Based upon review of the residue field trial data supporting the petitions, EPA has modified the proposed tolerances as follows: Fruit, stone, group 12, except apricot and peach at 1.9 ppm; apricot at 9.0 ppm (PP5E6979); black sapote, canistel, mamey sapote, mango, papaya, sapadilla and star apple at 0.90 ppm (PP5E6980); and grape at 2.5 ppm with deletion of the existing tolerance on grape, raisin, since a separate raisin tolerance is no longer needed (PP5E6981). The reason for these changes is explained in Unit V.
III. Aggregate Risk Assessment and Determination of Safety
Section 408(b)(2)(A)(i) of the FFDCA allows EPA to establish a tolerance (the legal limit for a pesticide chemical residue in or on a food) only if EPA determines that the tolerance is “safe.” Section 408(b)(2)(A)(ii) of the FFDCA defines “safe” to mean that “there is a reasonable certainty that no harm will result from aggregate exposure to the pesticide chemical residue, including all anticipated dietary exposures and all other exposures for which there is reliable information.” This includes exposure through drinking water and in residential settings, but does not include occupational exposure. Section 408(b)(2)(C) of the FFDCA requires EPA to give special consideration to exposure of infants and children to the pesticide chemical residue in establishing a tolerance and to “ensure that there is a reasonable certainty that no harm will result to infants and children from aggregate exposure to the pesticide chemical residue....” These provisions were added to the FFDCA by the Food Quality Protection Act (FQPA) of 1996.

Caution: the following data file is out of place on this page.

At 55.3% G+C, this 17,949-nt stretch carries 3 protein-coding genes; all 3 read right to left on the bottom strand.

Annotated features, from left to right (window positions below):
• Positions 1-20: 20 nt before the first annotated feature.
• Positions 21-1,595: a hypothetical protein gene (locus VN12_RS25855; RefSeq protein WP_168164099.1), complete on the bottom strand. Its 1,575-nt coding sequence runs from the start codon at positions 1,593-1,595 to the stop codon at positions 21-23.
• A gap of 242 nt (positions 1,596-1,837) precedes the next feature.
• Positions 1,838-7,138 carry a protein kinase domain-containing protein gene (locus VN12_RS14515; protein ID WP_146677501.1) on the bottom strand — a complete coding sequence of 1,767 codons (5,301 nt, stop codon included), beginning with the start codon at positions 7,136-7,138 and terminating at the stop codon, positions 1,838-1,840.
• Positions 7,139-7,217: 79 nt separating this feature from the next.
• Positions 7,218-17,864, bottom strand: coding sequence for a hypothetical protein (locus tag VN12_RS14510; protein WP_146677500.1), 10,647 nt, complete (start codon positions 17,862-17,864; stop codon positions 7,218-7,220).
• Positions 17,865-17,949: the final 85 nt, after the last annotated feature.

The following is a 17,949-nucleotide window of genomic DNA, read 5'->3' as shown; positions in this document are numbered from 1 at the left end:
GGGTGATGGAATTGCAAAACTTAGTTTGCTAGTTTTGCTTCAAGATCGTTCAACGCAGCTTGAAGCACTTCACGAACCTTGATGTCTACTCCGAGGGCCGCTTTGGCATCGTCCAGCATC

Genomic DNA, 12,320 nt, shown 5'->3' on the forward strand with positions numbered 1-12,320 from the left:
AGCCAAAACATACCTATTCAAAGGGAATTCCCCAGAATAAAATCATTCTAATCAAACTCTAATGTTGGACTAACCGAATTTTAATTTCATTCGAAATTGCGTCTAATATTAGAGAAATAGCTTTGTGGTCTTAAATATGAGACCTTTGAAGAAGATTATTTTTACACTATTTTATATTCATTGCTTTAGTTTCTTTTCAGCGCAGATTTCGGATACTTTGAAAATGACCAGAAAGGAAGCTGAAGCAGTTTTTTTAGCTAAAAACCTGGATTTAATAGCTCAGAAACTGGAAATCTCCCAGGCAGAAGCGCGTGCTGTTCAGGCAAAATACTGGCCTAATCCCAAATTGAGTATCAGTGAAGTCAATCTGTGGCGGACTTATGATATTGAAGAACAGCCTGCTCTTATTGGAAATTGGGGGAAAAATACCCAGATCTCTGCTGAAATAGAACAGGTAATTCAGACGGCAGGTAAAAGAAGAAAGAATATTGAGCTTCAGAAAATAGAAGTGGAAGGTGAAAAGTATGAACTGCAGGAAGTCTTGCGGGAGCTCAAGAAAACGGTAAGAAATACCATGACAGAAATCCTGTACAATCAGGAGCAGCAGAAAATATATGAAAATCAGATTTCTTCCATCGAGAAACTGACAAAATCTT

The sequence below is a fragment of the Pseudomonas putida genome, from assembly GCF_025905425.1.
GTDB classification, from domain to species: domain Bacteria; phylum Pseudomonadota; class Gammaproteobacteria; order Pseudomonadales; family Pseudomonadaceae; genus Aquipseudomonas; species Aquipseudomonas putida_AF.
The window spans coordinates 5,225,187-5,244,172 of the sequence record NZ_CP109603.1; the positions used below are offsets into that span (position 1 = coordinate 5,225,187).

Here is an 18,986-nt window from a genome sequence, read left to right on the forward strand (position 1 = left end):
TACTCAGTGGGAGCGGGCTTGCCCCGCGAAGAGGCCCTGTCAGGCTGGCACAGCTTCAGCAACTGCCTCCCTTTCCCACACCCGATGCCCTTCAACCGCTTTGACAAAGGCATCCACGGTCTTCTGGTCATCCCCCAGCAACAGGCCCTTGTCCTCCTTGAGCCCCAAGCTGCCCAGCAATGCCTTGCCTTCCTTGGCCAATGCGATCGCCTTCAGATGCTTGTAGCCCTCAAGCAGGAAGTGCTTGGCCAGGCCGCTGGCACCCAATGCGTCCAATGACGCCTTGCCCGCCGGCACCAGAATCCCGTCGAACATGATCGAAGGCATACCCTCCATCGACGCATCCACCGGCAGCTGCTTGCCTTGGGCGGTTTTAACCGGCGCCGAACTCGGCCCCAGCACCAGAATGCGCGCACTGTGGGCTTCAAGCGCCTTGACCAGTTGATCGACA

Consistent with section 408(b)(2)(D) of the FFDCA, and the factors specified in section 408(b)(2)(D), EPA has reviewed the available scientific data and other relevant information in support of this action. EPA has sufficient data to assess the hazards of and to make a determination on aggregate exposure for the petitioned-for tolerances for residues of buprofezin on fruit, stone, group 12, except apricot and peach at 1.9 ppm; apricot at 9.0 ppm; black sapote, canistel, mamey sapote, mango, papaya, sapodilla and star apple at 0.90 ppm; and grape at 2.5 ppm. EPA's assessment of exposures and risks associated with establishing the tolerances follows.
A. Toxicological Profile